A Court of Thorns and Roses by Sarah J. Maas #BookReview

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YA Fantasy

When I started reading this book, I enjoyed it very much, thinking I had finally found a new fantasy series that I could absolutely obsess over and love, like I hadn’t in a long time. And the first half of this book is very good. The writing is fast-paced, the plot is well-constructed, the characters are engaging, everything that has to work for a story to be good… works.

But then the second part of the book comes along, and things start, well, not exactly falling apart, but changing. This is supposed to be a re-telling of the beauty and the beast fairy tale, and for the first part of the book it is. But when the second part of the book comes along, something serious starts to happen. It’s the main issue I had with the book, and it is this: Character assasination.

Tamlin, who is supposed to be the love interest of the heroine and main character, Feyre, goes from being strong and protective to being weak and bland. Of course the reader could always blame the circumstances. Tamlin was kidnapped by an evil Fairy Queen and whatnot, but he did absolutely nothing to help Feyre out or to change said circumstances. He became a victim, and went from being an active character who would do anything to keep Feyre safe, to being a completely passive pawn. This change didn’t sit well with me at all, and it felt forced.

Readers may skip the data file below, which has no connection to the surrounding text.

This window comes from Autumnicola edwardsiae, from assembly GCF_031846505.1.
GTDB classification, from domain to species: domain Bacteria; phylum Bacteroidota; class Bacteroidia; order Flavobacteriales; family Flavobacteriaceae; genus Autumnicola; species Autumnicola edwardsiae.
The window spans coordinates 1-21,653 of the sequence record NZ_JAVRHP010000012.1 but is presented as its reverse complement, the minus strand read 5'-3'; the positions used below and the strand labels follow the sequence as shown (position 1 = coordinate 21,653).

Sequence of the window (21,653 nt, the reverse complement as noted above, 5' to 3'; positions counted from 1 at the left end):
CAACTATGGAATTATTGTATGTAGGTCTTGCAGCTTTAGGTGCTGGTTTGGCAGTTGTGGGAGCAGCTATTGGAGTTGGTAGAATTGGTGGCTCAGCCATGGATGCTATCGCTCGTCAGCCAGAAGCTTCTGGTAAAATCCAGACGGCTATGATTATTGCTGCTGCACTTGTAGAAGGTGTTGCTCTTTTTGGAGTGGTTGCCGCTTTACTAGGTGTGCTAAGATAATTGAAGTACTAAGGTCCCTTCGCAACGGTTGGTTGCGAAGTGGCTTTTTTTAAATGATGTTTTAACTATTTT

Of course the story then takes a different romantic direction by introducing a new character, Rhysand, and making him compelling and interesting in all the ways that Tamlin is now not. It felt like the author grew tired of Tamlin or something, or didn’t want to continue building on the romance and relationship between him and Feyre (the protagonist), so she decided to assasinate his character by making him passive and unresponsive just so she could introduce another romantic love interest and make that relationship strong.

So you see, it’s not at all a beauty and the beast re-telling, but something else entirely. Because the beast and the beauty had true love, while Tamlin and Feyre merely had… a fling. And this is the issue I had with the book. Why get readers (i.e., me) all excited over a relationship if you’re going to make the romantic interest a bland coward by the end of the novel, when at the beginning he was anything but? Character assasination. And I wasn’t okay with it.

Also, the tone of the novel changed throughout the book. At first it was romantic and fantastical, and then it turned gritty and very urban. It was like reading two different books in one.

But alas, I liked the fairy world the story was set in, and the new male romantic interest is compelling and engaging enough on its own, despite how he was introduced (at the expense of the other character), so I will read on. I’ve been told the second book in the series, A Court of Mist and Fury, is better than the first, and I am looking forward to see how the story develops. I just hope that the author won’t change her mind about this new guy and make Feyre fall in love with yet another character just because she grew bored or whatever.

I recommend this book to fans of fantasy with romance.

Rating: ***

 

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